Friday, March 23, 2007

In The Catbird's Seat (...on the Sell Side)

I look at the Multiple Offer as being a home team advantage for the Seller in any Real Estate transaction. And it's because of this 'advantage' that the Listing Agent is not only obligated to lend expert advice to his client but obliged to set forth some negotiation ground rules to the other parties involved--i.e. the multiple Buyers making the offers. It's tricky enough when one or more of the parties do not have Buy Side representation but what happens when one of the offers is from the Listing Agent himself--placing him in a Dual Agency situation and a Multiple Offer? (ironically, most of my 'M.O's' have involved female Agents but allow me to use the masculine he/him/his throughout the rest of this post. I'm having a difficult enough time keeping each paragraph in the correct tense!)

Read on as I lay out for you some basic (written and unwritten/spoken and unspoken) 'rules' of the game. If there is ever a time for a Realtor to stay 'on the beam' and 'inside the box' it is when the 'Big M.O.' comes into play. (see my previous post)

Rule 1. The Listing Agent Represents The Seller and while obligated to lend advice to his client, he must ultimately conduct the negotiation as 'he is instructed to,' within the Realtor Code of Ethics and of course, the Law. (Yes, someone could end up in court if dirty doggery comes into play). And do remember, sometimes the Agent is just the 'messenger.'

Rule 2. The Listing Agent Must Let All Parties Know How He Will Be Conducting The Negotiation. Communicate the rules and most importantly, follow them. If everyone is getting a second 'go round' to re-group and re-submit a Highest and Best offer, then be true to your word as a Listing Agent. If for any reason another round is necessary then be fair and above board to all parties involved.

Rule 3. Do Not 'Counter Offer' Anyone. The advantage of being in this M.O. situation (on the List Side) in the first place is you are the only party who knows the details of all the deals. I believe it's best to keep it simple and let everyone come back with their Best. I'll usually advise everyone involved that a third and final round may be necessary and I communicate this as soon as I know for sure that more than one party is making an offer. If negotiation has already begun with one party and in the midst of counter-offering another deal comes in, and if the Seller hasn't accepted and Signed the first contract, then its back to square one. The last counter-offer is generally taken 'off the table' and the 'Highest and Best' rules come into play. If you aren't familiar with what I'm referring to, then read this paragraph again. Everybody hates it when this happens but its the Seller who's in control of the deal at this point.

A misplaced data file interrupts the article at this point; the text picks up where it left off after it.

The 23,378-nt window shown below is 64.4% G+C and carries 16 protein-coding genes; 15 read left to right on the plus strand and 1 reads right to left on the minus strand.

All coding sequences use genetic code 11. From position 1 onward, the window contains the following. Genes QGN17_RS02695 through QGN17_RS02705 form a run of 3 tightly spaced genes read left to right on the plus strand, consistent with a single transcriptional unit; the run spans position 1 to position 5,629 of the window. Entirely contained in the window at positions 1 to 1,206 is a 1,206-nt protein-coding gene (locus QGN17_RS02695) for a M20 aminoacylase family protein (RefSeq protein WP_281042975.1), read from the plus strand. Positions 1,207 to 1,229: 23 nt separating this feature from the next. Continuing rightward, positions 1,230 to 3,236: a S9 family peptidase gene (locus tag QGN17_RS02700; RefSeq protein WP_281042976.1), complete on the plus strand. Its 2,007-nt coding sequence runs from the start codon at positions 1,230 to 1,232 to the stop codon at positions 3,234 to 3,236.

Rule 4. The Listing Agent Should Be Forthcoming If He Also Represents One Of The Buyers. Dual Agency is an acceptable practice in the state of Illinois but must be followed to the letter of the law. If not, double dirty doggery is sure to follow. Just imagine if one of the deals in the paragraph above belonged to another Buyer of the Listing Agent. Let's just leave that tricky adjunct for another days writing.

Rule 5. Be Timely. None of the parties should be dragging their heels if they are truly serious about getting the deal done. Again, the List side should convey an approximate time when their final decision will be made and the accepted contract 'signed off ' on. Any offer that comes in after a signed contract must be considered a 'Back-Up Offer' only and subsequently dealt with by the Seller's attorney. Oh...and by the way; an offer is in writing. And Signed. And generally with 'Consideration' ($$$ in the form of an initial earnest money check made payable to the Listing Office)

Rule 6. No Contingencies Please. If you are unsure what this means then you definitely aren't 'as smart as a 5th Grader...' And I mean that in the nicest of ways. Pour yourself a glass of wine and go to my Archives.

Rule 7. Don't Grab With Both Hands. Think back to high school English class and the short story, In the Catbird's Seat. The Seller is always in the 'catbird's seat' when a multiple offer comes into play. Be grateful. It's your best chance of getting full price and possibly more. Just don't get greedy and blow the deal up when you are enjoying the 'home team advantage. Remember, in the catbird seat or not...the property still has to appraise.

image by vinylpulse

Geno Petro

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